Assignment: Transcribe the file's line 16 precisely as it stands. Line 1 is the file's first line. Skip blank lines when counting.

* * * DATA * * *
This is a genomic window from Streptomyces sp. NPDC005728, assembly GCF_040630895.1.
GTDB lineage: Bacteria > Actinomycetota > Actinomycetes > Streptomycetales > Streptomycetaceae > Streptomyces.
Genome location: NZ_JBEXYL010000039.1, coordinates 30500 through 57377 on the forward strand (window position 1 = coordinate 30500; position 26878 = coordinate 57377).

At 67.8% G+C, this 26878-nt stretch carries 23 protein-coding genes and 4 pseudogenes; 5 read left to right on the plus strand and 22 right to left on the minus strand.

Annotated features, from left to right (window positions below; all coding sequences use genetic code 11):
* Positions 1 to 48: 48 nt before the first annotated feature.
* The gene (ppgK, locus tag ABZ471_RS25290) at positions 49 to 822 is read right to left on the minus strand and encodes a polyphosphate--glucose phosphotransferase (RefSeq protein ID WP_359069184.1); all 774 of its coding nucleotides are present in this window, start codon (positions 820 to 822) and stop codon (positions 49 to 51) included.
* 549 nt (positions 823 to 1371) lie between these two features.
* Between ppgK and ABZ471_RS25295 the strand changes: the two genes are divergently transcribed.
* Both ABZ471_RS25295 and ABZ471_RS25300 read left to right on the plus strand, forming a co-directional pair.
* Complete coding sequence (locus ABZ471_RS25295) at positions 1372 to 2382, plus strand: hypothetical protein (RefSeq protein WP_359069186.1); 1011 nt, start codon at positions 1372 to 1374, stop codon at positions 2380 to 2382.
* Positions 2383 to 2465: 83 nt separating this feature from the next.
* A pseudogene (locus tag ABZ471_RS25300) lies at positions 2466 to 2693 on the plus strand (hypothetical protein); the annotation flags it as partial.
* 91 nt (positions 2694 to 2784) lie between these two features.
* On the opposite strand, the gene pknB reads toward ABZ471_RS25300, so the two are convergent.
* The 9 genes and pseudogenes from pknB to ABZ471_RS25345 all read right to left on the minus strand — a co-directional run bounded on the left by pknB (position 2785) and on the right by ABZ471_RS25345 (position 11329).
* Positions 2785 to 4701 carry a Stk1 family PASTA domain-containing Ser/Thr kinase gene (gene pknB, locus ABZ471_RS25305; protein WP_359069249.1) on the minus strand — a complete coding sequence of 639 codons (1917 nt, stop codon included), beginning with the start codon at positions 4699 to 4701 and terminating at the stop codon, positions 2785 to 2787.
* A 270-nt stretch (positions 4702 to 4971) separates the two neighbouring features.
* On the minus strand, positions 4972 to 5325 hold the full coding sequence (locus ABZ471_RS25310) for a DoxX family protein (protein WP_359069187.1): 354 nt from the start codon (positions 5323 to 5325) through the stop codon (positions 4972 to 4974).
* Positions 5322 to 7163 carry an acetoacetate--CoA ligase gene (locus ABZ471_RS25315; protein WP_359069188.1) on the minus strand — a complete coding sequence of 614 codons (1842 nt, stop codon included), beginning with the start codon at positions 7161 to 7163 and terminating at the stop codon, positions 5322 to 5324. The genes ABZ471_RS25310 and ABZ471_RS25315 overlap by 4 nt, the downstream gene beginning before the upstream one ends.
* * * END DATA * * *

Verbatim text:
* The 9 genes and pseudogenes from pknB to ABZ471_RS25345 all read right to left on the minus strand — a co-directional run bounded on the left by pknB (position 2785) and on the right by ABZ471_RS25345 (position 11329).